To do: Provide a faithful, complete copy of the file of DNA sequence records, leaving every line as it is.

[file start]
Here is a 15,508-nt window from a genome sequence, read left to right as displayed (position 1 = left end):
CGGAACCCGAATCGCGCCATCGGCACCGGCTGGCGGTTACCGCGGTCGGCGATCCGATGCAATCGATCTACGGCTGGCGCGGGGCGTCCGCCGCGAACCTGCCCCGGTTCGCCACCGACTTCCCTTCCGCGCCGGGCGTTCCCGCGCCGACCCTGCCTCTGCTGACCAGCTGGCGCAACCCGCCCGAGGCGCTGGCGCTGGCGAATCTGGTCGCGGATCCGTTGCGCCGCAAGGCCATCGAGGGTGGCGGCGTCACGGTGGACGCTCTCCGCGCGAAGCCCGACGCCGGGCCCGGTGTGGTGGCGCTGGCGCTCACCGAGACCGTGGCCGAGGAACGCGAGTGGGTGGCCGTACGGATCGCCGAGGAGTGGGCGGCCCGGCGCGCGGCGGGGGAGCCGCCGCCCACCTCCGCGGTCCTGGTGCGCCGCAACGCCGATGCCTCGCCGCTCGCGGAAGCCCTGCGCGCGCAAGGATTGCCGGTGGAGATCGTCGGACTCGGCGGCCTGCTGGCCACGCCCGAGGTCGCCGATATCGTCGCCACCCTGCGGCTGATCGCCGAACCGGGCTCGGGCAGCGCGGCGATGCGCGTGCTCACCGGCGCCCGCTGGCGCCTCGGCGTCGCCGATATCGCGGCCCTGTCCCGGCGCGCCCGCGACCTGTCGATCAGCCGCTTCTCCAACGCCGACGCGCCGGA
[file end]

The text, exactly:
Here is a 15,508-nt window from a genome sequence, read left to right as displayed (position 1 = left end):
CGGAACCCGAATCGCGCCATCGGCACCGGCTGGCGGTTACCGCGGTCGGCGATCCGATGCAATCGATCTACGGCTGGCGCGGGGCGTCCGCCGCGAACCTGCCCCGGTTCGCCACCGACTTCCCTTCCGCGCCGGGCGTTCCCGCGCCGACCCTGCCTCTGCTGACCAGCTGGCGCAACCCGCCCGAGGCGCTGGCGCTGGCGAATCTGGTCGCGGATCCGTTGCGCCGCAAGGCCATCGAGGGTGGCGGCGTCACGGTGGACGCTCTCCGCGCGAAGCCCGACGCCGGGCCCGGTGTGGTGGCGCTGGCGCTCACCGAGACCGTGGCCGAGGAACGCGAGTGGGTGGCCGTACGGATCGCCGAGGAGTGGGCGGCCCGGCGCGCGGCGGGGGAGCCGCCGCCCACCTCCGCGGTCCTGGTGCGCCGCAACGCCGATGCCTCGCCGCTCGCGGAAGCCCTGCGCGCGCAAGGATTGCCGGTGGAGATCGTCGGACTCGGCGGCCTGCTGGCCACGCCCGAGGTCGCCGATATCGTCGCCACCCTGCGGCTGATCGCCGAACCGGGCTCGGGCAGCGCGGCGATGCGCGTGCTCACCGGCGCCCGCTGGCGCCTCGGCGTCGCCGATATCGCGGCCCTGTCCCGGCGCGCCCGCGACCTGTCGATCAGCCGCTTCTCCAACGCCGACGCGCCGGA